On two of the contracts that Excavation Construction won from Metro in 1973, the company was not the initial low bidder.In both cases, the award was made first to a firm called D-B Construction Co. of New Market, Md., a subsidiary of Interstate Bridge Co. In the case of the Arlington Cemetery contract, D-B had given an incorrect corporate registration number, listing Interstate's number as D-B's. D-B's apparent low bid of $5,998,978.10 was rejected and a higher bid by Excavation Construction was then accepted.

D-B had also submitted what appeared to be the low bid for the Fort Totten, Silver Spring and Takoma stations until a $2.3 million error was found. When that amount was added to the original D-B bid, Excavation Construction's bid was lower.

In Maryland, Excavation Construction dredged the Dundalk Marine Terminal near Baltimore. In Virginia, the firm worked for three years widening about 13 miles of the Beltway for $52 million. The company also did $16.8 million worth of work on the District's Blue Plains sewage treatment facility in the early 1970s.

Government and Metro contracting and constrution officials generally speak well of Excavation Construction's ability to do the jobs they undertake. "They don't lack for the right thing to do the work," said Edward M. Halley Jr., director of engineering for the city's Department of Environment Services. " They go after the work. I can't fault them on their work," he said.

According to several sources, Larry Campbell, who is said to be Lyon's brother-in-law, handles the day-to-day operations of Excavation Construction. " Things had to be very uptight before Mr. Lyon showed up " on the Blue Plains job, said Halley. His impression, Halley added, was that " Lyon is consulted on the decisions that involve big money."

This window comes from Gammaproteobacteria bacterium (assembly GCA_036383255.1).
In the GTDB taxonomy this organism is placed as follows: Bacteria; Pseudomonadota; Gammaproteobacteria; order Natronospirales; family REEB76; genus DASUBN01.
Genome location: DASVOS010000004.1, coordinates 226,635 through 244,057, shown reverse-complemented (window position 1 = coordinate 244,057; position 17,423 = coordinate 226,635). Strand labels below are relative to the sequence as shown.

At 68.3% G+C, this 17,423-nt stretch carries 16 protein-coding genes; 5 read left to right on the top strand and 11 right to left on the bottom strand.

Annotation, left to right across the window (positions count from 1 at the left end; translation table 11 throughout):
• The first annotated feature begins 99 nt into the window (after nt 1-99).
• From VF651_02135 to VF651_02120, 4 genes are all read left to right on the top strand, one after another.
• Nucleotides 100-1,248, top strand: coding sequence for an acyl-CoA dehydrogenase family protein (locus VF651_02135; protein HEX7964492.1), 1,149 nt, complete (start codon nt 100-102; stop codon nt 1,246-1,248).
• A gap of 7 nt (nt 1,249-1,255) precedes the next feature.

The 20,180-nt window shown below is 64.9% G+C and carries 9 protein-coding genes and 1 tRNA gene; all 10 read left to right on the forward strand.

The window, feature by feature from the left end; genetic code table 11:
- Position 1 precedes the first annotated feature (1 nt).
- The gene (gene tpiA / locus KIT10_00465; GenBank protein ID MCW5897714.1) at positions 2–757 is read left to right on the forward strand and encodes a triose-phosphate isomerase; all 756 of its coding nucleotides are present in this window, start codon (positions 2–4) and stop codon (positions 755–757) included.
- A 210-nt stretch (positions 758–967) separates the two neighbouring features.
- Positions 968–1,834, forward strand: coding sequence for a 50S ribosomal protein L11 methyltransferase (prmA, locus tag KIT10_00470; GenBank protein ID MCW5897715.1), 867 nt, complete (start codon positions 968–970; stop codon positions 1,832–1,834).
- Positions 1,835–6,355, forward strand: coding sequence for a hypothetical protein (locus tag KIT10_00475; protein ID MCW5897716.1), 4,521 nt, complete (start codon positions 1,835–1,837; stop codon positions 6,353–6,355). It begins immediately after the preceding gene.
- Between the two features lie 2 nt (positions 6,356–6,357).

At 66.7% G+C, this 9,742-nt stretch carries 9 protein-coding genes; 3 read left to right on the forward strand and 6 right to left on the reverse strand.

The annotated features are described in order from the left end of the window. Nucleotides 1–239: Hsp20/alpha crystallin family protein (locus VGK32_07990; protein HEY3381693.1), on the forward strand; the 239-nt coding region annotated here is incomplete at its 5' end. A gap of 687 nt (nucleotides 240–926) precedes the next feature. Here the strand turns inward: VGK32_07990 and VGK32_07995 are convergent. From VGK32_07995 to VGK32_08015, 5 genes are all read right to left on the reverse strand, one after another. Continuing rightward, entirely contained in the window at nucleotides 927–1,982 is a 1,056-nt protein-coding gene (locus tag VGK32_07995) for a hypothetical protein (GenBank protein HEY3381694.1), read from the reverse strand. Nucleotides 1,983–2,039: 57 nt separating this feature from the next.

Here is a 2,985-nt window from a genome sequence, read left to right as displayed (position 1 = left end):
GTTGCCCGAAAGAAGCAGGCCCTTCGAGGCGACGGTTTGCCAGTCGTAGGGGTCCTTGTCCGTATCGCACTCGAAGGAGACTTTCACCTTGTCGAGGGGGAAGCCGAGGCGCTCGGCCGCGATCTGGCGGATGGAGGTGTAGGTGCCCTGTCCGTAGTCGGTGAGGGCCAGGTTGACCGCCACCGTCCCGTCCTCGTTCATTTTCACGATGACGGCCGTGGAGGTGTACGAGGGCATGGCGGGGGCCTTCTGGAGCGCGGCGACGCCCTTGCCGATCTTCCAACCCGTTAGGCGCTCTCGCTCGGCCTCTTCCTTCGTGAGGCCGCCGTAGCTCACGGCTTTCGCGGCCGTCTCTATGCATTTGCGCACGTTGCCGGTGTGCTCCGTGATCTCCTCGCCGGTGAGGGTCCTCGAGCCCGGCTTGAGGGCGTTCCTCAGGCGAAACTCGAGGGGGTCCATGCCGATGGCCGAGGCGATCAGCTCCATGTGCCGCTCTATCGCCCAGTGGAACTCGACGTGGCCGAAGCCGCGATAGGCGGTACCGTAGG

Lyon has been closely associated in business with multimillionarire developer Dominic F. Antonelli Jr., who is president of PMI. While the two men share many investments, sources say and the records reflect that Antonelli has little involvement in Lyon's construction businesses.

Like Antonelli, Lyon has a reputation as a fierce competitor and a good businessman. Still wearing a crew cut, Lyon is said to be conversative in both his dress and his business operations.

" I always thought the man was a real example of American get-up-and-go. I felt he personified the spirit of American enterprise," said one former personal associate.

In a similar vein, parking business competitor Leonard B. Doggett Jr., wrote in a 1976 reference letter:

" Not once in my 26 years with Mr. Lyon, in a highly give and take competitive atmosphere, have I ever found him to conduct his business in any manner other than highly ethical and honorably, truly a tribute to the American concept of Free Enterprise."